Despite these positive developments, there is room for improving Polandfs energy strategy. First, a more integrated energy and climate policy is needed to put Poland firmly on a low-carbon path while enhancing energy security. Second, energy policy could put more emphasis on promoting competition to make the energy markets more efficient. Decarbonising Polandfs power sector will be a particularly significant challenge requiring huge investments. Coal accounts for 55% of Polish primary energy supply and 92% of electricity generation, raising significant climate change and environmental challenges. To this end, Polandfs efforts to improve energy efficiency and to diversify the countryfs energy mix are praiseworthy and should be pursued. The governmentfs attention to R&D on clean coal technologies, including carbon capture and storage (CCS) is also encouraging. The government could put more focus on the positive role that gas can play in decarbonising the electricity mix, especially if Polandfs potential resources of unconventional gas are confirmed. To tap these resources, it will be vital to put the necessary legal and regulatory framework in place.
This in-depth review analyses the energy challenges facing Poland and provides sectoral critiques and recommendations for further policy improvements. It is intended to help guide the country towards a more secure and sustainable energy future.
To date, Poland has adopted a complex administrative simplification programme, based on methods successfully used in other OECD countries. It has two main streams: one focused on simplifying licences and permits, the other on measuring and reducing regulatory burdens.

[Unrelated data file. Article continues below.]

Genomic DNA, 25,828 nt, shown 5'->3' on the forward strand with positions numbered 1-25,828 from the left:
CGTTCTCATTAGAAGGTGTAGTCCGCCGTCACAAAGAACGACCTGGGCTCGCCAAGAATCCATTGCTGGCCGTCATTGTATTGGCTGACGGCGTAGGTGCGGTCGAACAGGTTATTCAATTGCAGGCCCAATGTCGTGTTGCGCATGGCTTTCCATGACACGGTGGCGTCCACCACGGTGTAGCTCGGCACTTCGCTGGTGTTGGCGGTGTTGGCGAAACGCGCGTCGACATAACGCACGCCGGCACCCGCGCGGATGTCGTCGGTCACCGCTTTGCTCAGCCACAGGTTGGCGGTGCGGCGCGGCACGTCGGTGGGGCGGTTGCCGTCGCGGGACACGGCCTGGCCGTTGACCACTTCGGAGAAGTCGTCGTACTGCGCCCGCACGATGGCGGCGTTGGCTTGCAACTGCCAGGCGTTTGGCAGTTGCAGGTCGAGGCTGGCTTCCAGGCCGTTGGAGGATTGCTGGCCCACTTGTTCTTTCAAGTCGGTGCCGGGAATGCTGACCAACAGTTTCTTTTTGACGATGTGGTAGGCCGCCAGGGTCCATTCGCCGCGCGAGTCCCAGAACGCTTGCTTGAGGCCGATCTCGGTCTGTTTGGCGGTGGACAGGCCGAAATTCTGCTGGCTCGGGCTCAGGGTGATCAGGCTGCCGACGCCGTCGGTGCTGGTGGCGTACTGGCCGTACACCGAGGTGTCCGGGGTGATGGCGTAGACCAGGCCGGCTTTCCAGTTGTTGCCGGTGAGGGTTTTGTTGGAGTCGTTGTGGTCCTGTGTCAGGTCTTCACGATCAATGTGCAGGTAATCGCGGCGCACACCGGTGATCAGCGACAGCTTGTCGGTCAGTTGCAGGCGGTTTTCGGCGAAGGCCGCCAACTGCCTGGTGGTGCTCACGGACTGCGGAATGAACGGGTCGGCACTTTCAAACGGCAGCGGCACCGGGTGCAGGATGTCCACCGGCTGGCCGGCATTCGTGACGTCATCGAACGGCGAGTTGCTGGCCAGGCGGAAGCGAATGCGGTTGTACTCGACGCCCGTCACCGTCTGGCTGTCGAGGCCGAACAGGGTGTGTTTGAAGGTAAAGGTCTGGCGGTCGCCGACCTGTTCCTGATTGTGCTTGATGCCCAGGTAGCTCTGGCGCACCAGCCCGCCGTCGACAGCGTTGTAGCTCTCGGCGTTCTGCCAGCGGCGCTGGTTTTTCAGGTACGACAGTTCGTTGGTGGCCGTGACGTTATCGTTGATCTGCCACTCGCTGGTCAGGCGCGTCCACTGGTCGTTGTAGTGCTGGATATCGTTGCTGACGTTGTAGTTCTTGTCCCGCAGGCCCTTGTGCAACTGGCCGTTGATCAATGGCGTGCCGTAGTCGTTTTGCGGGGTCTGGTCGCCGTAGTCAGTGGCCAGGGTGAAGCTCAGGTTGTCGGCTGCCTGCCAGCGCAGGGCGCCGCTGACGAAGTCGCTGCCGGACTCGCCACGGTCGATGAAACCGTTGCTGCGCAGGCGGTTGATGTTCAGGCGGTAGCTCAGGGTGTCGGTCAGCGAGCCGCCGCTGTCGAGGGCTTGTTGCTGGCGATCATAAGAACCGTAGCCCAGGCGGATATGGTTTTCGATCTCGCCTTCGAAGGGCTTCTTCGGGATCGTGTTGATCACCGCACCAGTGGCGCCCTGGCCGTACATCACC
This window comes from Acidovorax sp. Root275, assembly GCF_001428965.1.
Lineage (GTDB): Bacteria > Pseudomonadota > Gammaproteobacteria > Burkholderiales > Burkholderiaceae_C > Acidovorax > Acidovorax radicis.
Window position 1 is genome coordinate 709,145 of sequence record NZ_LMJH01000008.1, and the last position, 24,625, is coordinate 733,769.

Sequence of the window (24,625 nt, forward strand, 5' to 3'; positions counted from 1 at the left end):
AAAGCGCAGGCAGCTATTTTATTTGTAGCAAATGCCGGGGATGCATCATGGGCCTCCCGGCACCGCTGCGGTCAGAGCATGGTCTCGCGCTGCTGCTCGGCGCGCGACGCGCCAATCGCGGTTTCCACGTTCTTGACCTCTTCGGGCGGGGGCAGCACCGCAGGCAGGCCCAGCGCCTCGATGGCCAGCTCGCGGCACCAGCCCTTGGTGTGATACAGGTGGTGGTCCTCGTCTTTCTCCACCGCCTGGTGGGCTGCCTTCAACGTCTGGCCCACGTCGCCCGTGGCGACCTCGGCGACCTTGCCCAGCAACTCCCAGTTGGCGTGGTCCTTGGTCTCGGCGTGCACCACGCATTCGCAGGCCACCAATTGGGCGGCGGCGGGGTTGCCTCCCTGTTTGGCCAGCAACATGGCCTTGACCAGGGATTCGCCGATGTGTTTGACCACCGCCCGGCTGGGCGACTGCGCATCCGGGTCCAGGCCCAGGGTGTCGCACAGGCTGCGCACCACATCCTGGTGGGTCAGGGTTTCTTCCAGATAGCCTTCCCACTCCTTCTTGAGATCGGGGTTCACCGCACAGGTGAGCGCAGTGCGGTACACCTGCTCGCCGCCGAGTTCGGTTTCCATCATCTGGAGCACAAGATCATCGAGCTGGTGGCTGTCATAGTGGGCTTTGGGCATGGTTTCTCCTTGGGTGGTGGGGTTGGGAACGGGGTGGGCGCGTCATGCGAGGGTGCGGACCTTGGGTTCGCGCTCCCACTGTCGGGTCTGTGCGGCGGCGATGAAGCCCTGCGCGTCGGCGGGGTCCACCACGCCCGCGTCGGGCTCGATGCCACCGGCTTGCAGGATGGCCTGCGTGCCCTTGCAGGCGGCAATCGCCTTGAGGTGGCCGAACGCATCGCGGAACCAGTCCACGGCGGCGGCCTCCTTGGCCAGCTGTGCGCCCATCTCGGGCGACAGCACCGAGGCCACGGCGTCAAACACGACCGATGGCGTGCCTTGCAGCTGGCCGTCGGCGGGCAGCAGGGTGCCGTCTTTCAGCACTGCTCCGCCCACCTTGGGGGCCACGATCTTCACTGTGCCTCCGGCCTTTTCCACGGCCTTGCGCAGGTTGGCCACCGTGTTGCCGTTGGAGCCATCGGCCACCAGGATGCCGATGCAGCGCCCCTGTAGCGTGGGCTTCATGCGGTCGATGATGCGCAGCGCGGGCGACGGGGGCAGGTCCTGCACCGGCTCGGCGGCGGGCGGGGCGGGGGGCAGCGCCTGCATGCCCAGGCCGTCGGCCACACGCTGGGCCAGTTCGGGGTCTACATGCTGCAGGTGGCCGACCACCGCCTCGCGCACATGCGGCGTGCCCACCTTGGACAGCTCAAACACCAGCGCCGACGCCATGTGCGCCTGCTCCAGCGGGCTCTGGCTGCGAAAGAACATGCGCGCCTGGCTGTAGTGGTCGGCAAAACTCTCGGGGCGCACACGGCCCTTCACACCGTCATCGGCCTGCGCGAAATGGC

The unique OECD peer review process has helped improve public policy. It assesses how countries manage the design, adoption and enforcement of regulations according to a conceptual framework. It ensures comparability while taking account of institutional and cultural differences across countries.
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This volume combines an analysis of PISA with a description of the policies and practices of those education systems that are close to the top or advancing rapidly, in order to offer insights for policy from their reform trajectories.
Increasing the share of vocational secondary schooling has been a mainstay of development policy for decades, especially in formerly socialist countries. However, the transition to market economies led to restructuring of school systems and a decline in the number of vocational students.
The rapid growth of entrepreneurship and small firms has been one of the greatest successes in post-Communist transformation in Poland. SMEs have greatly contributed to employment, investment and value added in the Polish economy. However, key barriers to further growth remain in the business environment for SMEs and entrepreneurs. This book sets out the current SME and entrepreneurship climate, reviews SME and entrepreneurship issues and policies at national and local levels, and provides observations and recommendations for improving and supporting entrepreneurship and SMEs in Poland.
The paper focuses on the major structural reforms necessary to prepare for euro adoption that should allow a sustainable fulfilment of the Maastricht criteria and maximisation of the ensuing various benefits.
The OECD encourages Poland to strengthen its development co-operation policy, set a clear path for aid increases and move from small-scale aid projects to multi-year aid programmes.
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This note is taken from Chapter 3 of Economic Policy Reforms: Going for Growth 2010.
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Presentation of child well-being indicators in Poland compared to selected OECD countries, policies for the under age 3’s, effects of sole-parenthood on child outcomes, intergenerational inequality and policy recommendations to enhance child well-being.